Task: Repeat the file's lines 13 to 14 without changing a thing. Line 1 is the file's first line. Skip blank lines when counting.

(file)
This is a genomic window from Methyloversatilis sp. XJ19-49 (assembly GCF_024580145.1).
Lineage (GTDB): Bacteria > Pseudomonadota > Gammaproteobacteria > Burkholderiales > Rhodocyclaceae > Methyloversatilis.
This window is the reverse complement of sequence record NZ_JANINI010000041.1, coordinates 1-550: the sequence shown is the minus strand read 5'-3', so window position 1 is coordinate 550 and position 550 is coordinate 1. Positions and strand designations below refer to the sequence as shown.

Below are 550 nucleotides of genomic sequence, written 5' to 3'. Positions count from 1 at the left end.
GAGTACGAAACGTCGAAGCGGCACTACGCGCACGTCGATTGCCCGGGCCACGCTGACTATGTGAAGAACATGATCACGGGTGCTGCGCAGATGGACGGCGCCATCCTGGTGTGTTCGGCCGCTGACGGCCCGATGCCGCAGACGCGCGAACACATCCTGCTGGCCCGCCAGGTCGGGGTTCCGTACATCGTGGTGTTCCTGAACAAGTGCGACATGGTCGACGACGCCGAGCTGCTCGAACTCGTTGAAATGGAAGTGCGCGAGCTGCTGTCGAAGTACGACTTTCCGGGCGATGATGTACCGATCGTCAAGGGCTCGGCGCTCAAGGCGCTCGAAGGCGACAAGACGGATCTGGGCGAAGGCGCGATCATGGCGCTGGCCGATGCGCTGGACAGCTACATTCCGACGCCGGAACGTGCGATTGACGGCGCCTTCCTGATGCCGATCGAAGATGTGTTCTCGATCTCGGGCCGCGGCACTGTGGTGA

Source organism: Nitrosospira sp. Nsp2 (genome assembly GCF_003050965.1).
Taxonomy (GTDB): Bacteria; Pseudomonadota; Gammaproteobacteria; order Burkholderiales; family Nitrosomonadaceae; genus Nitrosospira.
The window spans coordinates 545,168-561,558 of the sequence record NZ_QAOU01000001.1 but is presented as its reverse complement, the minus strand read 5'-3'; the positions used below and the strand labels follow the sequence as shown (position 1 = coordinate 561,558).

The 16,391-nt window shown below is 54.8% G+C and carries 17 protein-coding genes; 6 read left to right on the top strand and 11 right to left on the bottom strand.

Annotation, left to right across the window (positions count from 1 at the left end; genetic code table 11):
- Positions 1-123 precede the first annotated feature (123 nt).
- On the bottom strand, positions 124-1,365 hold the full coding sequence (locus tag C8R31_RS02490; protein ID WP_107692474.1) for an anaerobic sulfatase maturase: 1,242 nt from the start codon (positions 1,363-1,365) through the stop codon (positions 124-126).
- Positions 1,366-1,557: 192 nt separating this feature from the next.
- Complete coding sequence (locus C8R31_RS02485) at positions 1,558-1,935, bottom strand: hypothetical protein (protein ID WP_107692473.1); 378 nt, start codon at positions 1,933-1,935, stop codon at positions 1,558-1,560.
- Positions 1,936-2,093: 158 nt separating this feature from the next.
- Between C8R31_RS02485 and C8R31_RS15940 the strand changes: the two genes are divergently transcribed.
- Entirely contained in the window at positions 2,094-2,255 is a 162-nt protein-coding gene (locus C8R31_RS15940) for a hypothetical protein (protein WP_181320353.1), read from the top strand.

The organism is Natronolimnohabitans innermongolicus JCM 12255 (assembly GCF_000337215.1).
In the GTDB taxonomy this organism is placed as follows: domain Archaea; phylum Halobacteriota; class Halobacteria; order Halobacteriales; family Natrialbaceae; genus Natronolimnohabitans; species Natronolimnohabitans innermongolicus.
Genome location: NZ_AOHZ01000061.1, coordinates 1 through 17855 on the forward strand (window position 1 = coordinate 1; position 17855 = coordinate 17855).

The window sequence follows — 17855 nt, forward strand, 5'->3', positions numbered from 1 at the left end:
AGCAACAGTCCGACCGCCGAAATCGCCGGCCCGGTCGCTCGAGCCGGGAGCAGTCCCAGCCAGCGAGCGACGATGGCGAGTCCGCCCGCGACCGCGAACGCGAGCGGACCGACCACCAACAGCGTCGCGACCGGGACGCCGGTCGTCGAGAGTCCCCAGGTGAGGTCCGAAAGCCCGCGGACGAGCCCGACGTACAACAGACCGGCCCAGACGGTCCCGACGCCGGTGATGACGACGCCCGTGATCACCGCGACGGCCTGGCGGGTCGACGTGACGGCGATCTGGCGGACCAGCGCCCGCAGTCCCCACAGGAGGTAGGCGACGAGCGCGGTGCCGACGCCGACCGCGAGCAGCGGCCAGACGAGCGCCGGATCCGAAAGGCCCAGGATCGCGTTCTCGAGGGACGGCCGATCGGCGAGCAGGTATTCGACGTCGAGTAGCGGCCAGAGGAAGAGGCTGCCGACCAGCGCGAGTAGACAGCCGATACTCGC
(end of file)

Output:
- Positions 1,366-1,557: 192 nt separating this feature from the next.
- Complete coding sequence (locus C8R31_RS02485) at positions 1,558-1,935, bottom strand: hypothetical protein (protein ID WP_107692473.1); 378 nt, start codon at positions 1,933-1,935, stop codon at positions 1,558-1,560.